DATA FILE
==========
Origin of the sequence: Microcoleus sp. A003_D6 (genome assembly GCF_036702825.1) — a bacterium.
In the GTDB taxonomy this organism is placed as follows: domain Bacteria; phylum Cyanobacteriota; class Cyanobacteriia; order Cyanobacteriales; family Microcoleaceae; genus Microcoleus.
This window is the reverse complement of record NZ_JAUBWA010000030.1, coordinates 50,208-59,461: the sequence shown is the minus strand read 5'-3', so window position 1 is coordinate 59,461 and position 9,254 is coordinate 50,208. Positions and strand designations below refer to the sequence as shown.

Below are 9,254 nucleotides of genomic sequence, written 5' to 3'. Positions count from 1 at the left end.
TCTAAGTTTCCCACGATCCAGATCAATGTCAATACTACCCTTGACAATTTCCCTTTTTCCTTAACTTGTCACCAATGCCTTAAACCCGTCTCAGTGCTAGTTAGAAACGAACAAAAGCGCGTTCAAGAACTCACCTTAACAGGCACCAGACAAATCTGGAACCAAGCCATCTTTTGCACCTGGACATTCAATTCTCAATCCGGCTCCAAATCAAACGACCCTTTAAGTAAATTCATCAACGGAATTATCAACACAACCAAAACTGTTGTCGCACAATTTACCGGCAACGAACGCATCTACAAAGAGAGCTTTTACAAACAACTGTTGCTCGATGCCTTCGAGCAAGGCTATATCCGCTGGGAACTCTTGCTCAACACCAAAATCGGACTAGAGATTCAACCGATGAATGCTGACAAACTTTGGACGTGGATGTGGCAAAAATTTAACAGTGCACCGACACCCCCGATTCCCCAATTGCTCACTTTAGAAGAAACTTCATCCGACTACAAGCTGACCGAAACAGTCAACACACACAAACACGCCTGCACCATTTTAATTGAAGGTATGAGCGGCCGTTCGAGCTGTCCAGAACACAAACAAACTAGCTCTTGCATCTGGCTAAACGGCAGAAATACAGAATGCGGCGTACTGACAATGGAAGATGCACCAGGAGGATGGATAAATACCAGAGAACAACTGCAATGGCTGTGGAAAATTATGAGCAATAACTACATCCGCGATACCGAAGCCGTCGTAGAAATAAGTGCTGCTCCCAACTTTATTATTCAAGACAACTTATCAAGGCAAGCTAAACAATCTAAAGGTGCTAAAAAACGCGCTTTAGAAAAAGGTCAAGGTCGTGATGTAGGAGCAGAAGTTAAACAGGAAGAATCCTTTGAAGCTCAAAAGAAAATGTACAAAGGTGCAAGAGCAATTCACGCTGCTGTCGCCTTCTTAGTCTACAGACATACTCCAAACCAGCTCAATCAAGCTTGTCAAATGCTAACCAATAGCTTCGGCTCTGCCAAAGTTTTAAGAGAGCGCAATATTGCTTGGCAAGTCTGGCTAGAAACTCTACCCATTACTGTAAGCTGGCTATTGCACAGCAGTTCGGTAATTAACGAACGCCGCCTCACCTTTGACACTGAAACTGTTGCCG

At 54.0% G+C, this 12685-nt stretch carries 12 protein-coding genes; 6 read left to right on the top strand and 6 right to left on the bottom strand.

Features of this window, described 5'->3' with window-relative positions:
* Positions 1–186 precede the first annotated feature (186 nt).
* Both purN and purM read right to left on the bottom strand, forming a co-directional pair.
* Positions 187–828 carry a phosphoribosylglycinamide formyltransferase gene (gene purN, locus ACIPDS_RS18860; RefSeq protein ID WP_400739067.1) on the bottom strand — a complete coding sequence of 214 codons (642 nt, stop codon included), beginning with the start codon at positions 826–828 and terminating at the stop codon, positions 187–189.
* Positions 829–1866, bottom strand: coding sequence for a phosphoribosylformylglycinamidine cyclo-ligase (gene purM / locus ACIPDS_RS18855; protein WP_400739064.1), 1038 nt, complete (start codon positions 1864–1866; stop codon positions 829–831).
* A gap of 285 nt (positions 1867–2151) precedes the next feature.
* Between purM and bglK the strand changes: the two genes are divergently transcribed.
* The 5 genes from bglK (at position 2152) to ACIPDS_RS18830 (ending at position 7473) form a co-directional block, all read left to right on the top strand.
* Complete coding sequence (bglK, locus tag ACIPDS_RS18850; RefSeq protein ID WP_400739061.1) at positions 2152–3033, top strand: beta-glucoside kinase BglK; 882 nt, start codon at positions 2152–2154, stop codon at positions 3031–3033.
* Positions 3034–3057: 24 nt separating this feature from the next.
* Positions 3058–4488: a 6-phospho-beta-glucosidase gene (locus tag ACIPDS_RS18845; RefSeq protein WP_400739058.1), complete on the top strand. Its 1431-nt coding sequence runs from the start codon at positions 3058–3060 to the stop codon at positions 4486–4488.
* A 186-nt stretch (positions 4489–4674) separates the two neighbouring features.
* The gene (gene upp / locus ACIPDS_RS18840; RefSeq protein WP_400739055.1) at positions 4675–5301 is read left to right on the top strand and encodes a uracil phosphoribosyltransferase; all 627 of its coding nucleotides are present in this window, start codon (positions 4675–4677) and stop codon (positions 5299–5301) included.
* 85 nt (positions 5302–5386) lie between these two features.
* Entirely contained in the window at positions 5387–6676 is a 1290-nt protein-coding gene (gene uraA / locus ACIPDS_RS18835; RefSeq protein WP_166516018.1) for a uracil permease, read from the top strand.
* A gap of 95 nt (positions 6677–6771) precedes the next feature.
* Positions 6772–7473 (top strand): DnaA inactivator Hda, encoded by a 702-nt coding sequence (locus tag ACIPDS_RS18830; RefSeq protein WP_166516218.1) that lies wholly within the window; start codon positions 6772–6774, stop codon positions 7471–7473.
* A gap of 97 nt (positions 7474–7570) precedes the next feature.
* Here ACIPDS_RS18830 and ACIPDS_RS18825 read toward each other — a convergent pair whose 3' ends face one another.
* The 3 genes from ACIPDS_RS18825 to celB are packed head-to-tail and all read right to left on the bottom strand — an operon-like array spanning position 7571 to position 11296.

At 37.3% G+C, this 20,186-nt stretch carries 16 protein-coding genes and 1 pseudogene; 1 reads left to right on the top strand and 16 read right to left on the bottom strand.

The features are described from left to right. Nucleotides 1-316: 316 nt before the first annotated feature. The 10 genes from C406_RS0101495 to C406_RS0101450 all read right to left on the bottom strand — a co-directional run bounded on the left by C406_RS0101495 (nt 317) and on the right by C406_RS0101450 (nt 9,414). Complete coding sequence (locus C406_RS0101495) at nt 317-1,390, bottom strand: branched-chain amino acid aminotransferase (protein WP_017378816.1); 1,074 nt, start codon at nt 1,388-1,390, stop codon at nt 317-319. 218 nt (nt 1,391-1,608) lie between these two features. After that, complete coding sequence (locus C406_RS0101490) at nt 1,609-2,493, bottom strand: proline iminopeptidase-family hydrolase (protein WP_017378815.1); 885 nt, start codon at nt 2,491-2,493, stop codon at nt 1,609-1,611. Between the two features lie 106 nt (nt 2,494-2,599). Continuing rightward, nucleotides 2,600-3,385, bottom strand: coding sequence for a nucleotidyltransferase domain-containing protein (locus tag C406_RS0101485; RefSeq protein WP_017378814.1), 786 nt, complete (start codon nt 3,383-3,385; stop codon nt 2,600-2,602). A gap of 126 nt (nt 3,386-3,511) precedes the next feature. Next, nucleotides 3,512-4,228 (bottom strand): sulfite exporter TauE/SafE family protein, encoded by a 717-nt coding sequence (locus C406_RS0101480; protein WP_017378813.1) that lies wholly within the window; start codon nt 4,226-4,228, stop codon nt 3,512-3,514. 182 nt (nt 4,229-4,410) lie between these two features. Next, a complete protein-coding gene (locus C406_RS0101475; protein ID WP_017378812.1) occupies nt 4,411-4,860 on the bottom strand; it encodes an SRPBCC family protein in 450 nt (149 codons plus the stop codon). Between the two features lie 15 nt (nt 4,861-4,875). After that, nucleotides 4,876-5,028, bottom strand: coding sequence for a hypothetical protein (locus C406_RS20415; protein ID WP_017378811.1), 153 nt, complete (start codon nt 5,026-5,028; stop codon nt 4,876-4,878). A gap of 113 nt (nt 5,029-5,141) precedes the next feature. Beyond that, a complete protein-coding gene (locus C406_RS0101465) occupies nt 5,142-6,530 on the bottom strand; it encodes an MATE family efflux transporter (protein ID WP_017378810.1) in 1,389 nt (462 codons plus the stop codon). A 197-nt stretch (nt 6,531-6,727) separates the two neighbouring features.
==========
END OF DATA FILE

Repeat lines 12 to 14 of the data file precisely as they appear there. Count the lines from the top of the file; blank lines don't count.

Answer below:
* A gap of 285 nt (positions 1867–2151) precedes the next feature.
* Between purM and bglK the strand changes: the two genes are divergently transcribed.
* The 5 genes from bglK (at position 2152) to ACIPDS_RS18830 (ending at position 7473) form a co-directional block, all read left to right on the top strand.